Lands of illustrious adventurers, cultural crossroads since the centuries had a Roman digit, Murcia and Genoa draw an imaginary line over the Mediterranean to exchange their treasures. Here are the five most palpable just by looking at that airlift. It only remains to choose a date to compare and (not) choose.

The party is in the DNA of the Murcians, and also in that of the Genoese. And it is precisely the Burial of the Sardine that has been chosen to demonstrate it on May 21. It will be the first time that this parade declared of International Tourist Interest will leave the borders of the Spanish city to fill the streets of its Italian sister with magic. In addition to the color of the traditional sardine floats and the music of the musical groups, there will be no shortage of laughter and jostling among the attendees, caused by the famous throwing of toys along the route, which makes this festival something unique in the world. . A million toys are already prepared for this occasion.

The Burning of the Sardine and a fireworks display will achieve catharsis, as in the original version. Genovese and visitors will end up with reddened skin, they will be careful not to end up with a small bump on the head and, above all, they will waste their desire to visit the Spanish region. Something much easier today thanks to the different formulas that the Department of Culture, Tourism and Sports has developed to promote Murcia in the Italian market.

Genoa, capital of Liguria, is the sixth most populous city in Italy. Murcia, capital of the homonymous region, is the seventh in Spain. The two capitals are linked by history with a bond that made them sisters already in the Middle Ages: trade. Specifically, the exotic Silk Road, the main economic, cultural and scientific connection between East and West, also united these two cities in the most unknown pages of history books.

Raw materials such as gold and silk fabrics, dyes, wheat or spices entered the peninsula from Genoa. And Murcia was the gateway to Genoa and from there to Europe for local products such as figs, oil, honey, rice, linen, wool, leather or meat.

The well-known Mediterranean diet, Intangible Cultural Heritage of Humanity, is based on vegetable products: bread and other cereals; grapes, vinegar and wine and, as a great Mediterranean symbol, olives and olive oil. In Murcian gastronomy, fish have a leading role. The sea bream and the mullet; the salted ones: mojama, mullet roe and hijada tuna, which are usually accompanied as an appetizer with raw broad beans or fried almonds, among other dishes such as caldero, michirones, rice and rabbit or rabbit with cabañil garlic potatoes.

In Genoa, the version of the Mediterranean diet offers jewels such as pesto sauce, its most universal contribution, based on basil, pine nuts, oil and garlic; focaccia, farinata – as typical as pizza in Naples – made from chickpeas. The pansoti, the local way of eating stuffed pasta – similar to ravioli – or the famous candied fruits are other delicacies that must be tried on a visit to the capital of Liguria.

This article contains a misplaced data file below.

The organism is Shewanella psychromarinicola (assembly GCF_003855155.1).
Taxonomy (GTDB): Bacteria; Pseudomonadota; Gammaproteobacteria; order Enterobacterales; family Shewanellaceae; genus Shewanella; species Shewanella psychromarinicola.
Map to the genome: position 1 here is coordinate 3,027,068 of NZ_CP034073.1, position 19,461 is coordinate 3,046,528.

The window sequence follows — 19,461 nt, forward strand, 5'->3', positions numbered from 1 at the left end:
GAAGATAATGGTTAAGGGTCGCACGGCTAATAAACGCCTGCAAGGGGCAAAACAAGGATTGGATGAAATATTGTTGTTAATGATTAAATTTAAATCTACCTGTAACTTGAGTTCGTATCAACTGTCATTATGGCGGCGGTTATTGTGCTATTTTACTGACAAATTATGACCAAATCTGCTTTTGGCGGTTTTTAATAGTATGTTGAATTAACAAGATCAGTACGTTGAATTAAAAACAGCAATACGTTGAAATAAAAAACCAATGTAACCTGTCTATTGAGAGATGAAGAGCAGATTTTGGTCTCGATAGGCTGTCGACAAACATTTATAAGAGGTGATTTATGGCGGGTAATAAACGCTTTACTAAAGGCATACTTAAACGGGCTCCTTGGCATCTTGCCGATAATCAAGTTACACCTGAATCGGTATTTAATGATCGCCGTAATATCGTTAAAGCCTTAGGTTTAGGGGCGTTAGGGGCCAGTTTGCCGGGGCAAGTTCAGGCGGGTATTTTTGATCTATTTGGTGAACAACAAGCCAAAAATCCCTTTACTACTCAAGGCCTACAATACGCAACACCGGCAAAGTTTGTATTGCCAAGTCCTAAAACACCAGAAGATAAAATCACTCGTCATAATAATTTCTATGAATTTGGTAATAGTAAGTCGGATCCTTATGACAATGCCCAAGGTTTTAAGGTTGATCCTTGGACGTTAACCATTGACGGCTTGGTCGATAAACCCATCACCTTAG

The Mediterranean bathes its shores and its culture permeates both cities. Outdoor life is part of the DNA of the inhabitants of the Italian city, and its nerve center is in the Old Port of Genoa, a magnificent square by the sea. There you can enjoy cultural and leisure activities, admire the most beautiful views of the city and its port and get to know some of the essential places marked on the list of every visitor, such as the Genoa Aquarium or the impressive Galata Museum of the Sea. Stop A must: a plate of pasta with pesto in the Plaza de San Bernardo.

In Murcia, for its part, the unbeatable climate makes life “outside doors” something natural for its people, and from the first minute for everyone who visits it. Around Cardenal Belluga Square, or the well-known Plaza de las Flores, Murcians and visitors gather every day to enjoy the most representative and important historical buildings, without forgetting some tapas and a very fresh beer. Do not leave Murcia without trying the marineras, the quintessential Murcian tapa: a donut with Russian salad and an anchovy on top. Or the marriages: harmonious but ephemeral union of an anchovy and a anchovy skewered on a toothpick. Be careful: so that they are authentically Murcian weddings, the anchovy is always on top of the anchovy.

The Cathedral of Murcia, consecrated to Santa María, and that of Genoa, dedicated to San Lorenzo, are the heart of the two cities. The two cities developed around them, their history intertwining the lives and relationships of their inhabitants. And both the cathedrals themselves and the squares and streets that surround them have been the showcase of both cities throughout the centuries, from medieval times to the present day.

Visiting the cathedral, strolling through its medieval streets, having a drink in the most typical and authentic places is something that makes us understand why Genoa and Murcia are truly sister cities where both their inhabitants and those who visit them really feel like at home.

Find inspiration for your next trips on our Facebook and Twitter and Instagram or subscribe to the El Viajero Newsletter here.